In the final session of the Mainline Emergent/s gathering, Brian McLaren responded to a question about the purpose of middle level judicatories – for example, district superintendents and districts in the United Methodist Church. Some of his response:
If we destroyed the denominational structure today, we would start rebuilding it tomorrow, but it might look differently. The problem may not be the institution, but instead the portions of the denominational institution that functions in a colonial mindset. The colonial mindset could be understood as the understanding that what comes from the denominational level can be effectively applied to all settings – regardless of the local culture.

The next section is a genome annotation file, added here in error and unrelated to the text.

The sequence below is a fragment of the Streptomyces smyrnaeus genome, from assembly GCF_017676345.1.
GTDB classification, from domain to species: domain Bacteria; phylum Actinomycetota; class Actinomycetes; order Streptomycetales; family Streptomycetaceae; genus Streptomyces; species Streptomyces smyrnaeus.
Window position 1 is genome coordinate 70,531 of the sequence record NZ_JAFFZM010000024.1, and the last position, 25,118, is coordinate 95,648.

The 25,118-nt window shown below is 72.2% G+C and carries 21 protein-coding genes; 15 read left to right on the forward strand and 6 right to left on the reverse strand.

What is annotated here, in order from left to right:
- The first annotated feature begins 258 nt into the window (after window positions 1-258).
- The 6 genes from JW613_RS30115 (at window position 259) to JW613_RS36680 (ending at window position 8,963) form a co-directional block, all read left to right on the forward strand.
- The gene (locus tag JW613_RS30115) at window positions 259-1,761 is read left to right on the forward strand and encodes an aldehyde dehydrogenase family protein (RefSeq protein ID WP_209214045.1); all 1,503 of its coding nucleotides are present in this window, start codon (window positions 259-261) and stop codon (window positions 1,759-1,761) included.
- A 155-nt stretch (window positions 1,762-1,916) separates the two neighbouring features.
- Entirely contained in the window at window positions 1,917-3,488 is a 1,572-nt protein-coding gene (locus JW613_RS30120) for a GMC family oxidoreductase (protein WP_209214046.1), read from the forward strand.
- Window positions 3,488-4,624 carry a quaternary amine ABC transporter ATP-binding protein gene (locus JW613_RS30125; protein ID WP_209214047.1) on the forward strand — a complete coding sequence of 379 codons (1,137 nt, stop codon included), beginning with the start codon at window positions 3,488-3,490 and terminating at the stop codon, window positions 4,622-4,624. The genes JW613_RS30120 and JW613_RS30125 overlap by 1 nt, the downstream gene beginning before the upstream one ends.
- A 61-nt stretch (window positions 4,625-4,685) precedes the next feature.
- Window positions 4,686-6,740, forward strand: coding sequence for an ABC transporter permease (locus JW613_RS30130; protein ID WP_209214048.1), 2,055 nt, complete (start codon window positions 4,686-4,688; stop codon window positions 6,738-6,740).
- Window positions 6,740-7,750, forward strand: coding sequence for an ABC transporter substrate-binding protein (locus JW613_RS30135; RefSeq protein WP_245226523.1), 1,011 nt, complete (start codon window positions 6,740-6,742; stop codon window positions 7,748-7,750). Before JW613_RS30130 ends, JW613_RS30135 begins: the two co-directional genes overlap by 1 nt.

Assume that the structures are there and work within them. Each denomination will need to decide whether to follow the example of the founder or the policies of the generations that followed. For example, within the United Methodist Church following the example of John Wesley could lead to greater vitality within the denomination.
As a member of a mainline denomination, I found this to be an excellent understanding of the future of denominations. I think that the United Methodist Church began to lose its way when it became more concerned about being a force within the politics of the nation than with making disciples of Jesus Christ. I think that the organization of conferences, districts and local churches is an effective model for making disciples. Understanding these organizations as forms of Christian conferencing (a community of support, dialogue and common mission) is an essential part of them being effective.